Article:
PLASMID PROFILE OF MULTI DRUG RESISTANCE OF BACTERIA ISOLATED FROM CLINICAL SPECIMENS OF PATIENTS ATTENDING MADONNA UNIVERSITY TEACHING HOSPITAL, ELELE, RIVERS STATE.

AUTHOR: OWOTUOMA, OKIEMUTE

DEPARTMENT: MEDICAL LABORATORY SCIENCE

AFFILIATION: NNAMDI AZIKIWE UNIVERSITY, AWKA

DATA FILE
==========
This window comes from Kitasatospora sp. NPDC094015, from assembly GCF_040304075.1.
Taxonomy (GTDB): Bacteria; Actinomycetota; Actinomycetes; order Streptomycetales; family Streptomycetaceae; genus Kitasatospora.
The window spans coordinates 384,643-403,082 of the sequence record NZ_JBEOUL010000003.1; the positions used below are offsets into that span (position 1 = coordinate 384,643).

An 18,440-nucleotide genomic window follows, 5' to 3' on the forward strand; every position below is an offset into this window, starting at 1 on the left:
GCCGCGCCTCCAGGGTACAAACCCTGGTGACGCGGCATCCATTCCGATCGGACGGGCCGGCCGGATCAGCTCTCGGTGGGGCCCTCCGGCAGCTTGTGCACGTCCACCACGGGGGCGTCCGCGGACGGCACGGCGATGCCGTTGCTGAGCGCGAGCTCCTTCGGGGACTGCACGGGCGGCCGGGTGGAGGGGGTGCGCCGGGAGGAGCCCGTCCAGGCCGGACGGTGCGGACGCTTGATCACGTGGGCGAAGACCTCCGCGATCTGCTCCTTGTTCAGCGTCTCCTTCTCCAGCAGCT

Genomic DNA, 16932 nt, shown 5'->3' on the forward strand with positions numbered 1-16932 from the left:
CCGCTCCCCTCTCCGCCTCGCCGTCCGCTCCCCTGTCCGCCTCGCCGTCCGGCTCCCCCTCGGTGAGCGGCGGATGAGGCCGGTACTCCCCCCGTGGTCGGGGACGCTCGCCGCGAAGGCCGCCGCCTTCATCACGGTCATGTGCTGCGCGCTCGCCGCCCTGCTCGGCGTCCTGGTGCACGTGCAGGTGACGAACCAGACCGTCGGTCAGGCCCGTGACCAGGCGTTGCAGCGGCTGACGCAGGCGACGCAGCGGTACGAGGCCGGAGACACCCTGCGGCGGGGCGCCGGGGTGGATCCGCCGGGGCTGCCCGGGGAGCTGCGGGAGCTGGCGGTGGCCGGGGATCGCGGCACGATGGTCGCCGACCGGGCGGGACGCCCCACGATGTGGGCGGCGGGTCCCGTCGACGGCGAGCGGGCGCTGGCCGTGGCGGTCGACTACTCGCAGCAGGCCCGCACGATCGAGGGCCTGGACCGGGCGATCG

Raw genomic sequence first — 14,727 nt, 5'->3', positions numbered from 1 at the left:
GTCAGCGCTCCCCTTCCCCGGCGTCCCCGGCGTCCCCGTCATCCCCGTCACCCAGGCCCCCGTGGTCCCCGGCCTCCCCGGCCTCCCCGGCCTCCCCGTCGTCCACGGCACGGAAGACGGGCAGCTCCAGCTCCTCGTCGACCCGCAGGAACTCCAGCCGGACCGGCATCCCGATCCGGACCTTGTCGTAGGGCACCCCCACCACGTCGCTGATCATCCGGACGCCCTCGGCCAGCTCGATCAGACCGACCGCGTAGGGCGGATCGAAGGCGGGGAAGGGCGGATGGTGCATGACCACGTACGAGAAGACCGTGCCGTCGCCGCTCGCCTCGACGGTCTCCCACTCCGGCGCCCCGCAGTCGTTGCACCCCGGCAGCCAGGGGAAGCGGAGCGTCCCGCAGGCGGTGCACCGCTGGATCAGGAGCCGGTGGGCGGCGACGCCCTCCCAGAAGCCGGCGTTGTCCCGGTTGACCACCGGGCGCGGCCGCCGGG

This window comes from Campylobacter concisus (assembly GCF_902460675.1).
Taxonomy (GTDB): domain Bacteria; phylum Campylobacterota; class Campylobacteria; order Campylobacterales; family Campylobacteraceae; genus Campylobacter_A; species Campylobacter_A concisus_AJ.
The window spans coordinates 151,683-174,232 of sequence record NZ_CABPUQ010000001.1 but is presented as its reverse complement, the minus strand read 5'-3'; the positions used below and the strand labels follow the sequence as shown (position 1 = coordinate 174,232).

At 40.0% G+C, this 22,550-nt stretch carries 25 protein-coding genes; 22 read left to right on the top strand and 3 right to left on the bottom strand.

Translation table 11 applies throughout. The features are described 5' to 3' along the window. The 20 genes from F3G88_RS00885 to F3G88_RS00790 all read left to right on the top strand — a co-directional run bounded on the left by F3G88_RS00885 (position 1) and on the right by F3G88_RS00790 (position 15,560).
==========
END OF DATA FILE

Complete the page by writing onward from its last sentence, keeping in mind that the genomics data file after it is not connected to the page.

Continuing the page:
Antimicrobial resistance among bacteria is increasing worldwide. This is a major public health problem and a cause of both substantial morbidity and mortality and among hospitalised patients. Plasmid which occur naturally in bacteria, is a DNA molecule that is separate from, and can replicate independently of the chromosomal DNA. Multidrug resistance is made possible through spontaneous mutation or by DNA transfer. Multidrug resistance and plasmid profile of 123 clinical isolates from 217 specimens of patients attending Madonna University Teaching Hospital Elele, Nigeria were undertaken. Clinical samples used included urine, wound swabs high vaginal swabs semen, urethral swabs and sputum. Pure cultures of bacterial isolates were subjected to antimicrobial susceptibility tests using agar diffusion method. Plasmid profile was carried out by plasmid extraction using alkalilysis method after growing pure bacteria culture on Mueller Hinton medium. Agarose gel electrophoresis of DNA was carried out. Plasmid curing was undertaken by treatment with SDS. Bacteria species isolated included Escherichia coli, Proteus vulgaris, Pseudomonas aeruginosa, Staphilococcus saprophyticus and Streptococcus pyogenes. Among the Gram negative bacterial isolates, Pseudomonas aeruginosa showed the highest multidrug resistance 23(92%) to some antibiotic discs. Gram positive bacteria, Staphilocococcus saprophyticus showed highest resistance level to multidrug antibiotic discs used. Eighty and half percent of the bacterial isolates showed multidrug resistance. Plasmid size ranging from 3.0kb to 25.2kb were detected from 76.7% clinical bacterial isolates. Isolates with multidrugs resistance were found to possess plasmids. Isolates with plasmid were cured of plasmids. Curing suggests that resistant gene was conferred by plasmid. Statistical analysis showed positive correlation (P < 0.01) between the number of isolates acquiring multidrug resistance and number of plasmids( Table 4). Clinical bacterial isolates showed a high percentage of resistance (57.1 – 100%) to amoxicillin, augmentin, cotrimoxazole, erythromycin and ampiclox.

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